DUBAI - Qatar has introduced tougher measures to protect labourers from heat stress as the Gulf Arab state's human rights record comes under renewed focus ahead of hosting the 2022 soccer World Cup.
New regulations issued on Wednesday, the latest in a series of labour reforms, extended a ban on outdoor work during the peak heat season and made annual health checks mandatory.
The outdoor work ban was increased by one hour to run from 10 a.m. to 3:30 p.m. from June 1 until mid-September, which also extends the previous duration by several weeks.
All work must stop if the temperature in a workplace rises above 32.1 degrees Celsius at any time.
The International Labour Organization (ILO) welcomed the move as an example of evidence-based policy making.
"With climate change negatively impacting workers worldwide, we should expect more countries to adopt heat stress legislation in the near future," Sharon Barrow, General Secretary of the International Trade Union Confederation, was quoted as saying in the ILO statement.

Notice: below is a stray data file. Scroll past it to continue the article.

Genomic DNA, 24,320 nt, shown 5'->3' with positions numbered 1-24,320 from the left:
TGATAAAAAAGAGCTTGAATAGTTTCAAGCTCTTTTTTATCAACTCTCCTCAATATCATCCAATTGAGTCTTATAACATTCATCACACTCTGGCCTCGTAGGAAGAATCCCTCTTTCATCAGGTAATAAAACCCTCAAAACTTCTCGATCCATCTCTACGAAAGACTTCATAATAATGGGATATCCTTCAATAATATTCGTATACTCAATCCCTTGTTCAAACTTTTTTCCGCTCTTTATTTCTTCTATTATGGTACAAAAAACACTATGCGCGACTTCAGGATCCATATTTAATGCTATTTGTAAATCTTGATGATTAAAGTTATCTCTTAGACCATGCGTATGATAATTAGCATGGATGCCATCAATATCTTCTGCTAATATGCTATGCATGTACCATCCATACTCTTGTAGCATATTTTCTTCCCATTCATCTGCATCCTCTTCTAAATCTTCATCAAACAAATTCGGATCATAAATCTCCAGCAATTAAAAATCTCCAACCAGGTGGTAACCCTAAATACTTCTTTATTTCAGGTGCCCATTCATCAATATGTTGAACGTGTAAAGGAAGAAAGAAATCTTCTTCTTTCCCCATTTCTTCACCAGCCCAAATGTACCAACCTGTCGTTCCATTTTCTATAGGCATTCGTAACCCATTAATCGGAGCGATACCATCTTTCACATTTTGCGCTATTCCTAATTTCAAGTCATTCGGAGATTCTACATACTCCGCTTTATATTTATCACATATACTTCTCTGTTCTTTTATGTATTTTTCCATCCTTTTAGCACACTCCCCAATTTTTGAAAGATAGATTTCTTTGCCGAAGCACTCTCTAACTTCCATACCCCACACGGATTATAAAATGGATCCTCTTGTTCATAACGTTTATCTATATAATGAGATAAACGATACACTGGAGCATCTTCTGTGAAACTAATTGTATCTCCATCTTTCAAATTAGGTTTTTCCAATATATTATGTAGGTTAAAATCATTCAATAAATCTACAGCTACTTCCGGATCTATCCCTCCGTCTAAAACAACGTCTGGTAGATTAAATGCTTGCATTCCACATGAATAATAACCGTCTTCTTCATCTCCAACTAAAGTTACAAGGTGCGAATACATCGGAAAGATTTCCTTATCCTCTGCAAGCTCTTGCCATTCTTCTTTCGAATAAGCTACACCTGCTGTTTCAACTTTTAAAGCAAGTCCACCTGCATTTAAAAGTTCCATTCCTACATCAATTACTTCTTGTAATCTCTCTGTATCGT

In March players from Germany, Norway and the Netherlands wore shirts before their World Cup qualifiers voicing concern over human rights in Qatar after Britain's Guardian newspaper said its calculations showed at least 6,500 migrant workers had died in Qatar since it won hosting rights 10 years ago.
Doha has said the reported deaths were within the expected range for the size and demographics of the population of the workers concerned, and that the mortality rate had consistently declined since 2010 due to health and safety reforms.
Qatar last year raised the minimum wage by 25% to 1,000 riyals ($275) a month and scrapped a requirement for workers to obtain permission from their employers to change jobs.
(Reporting by Ghaida Ghantous; Editing by Giles Elgood) ((email@example.com;))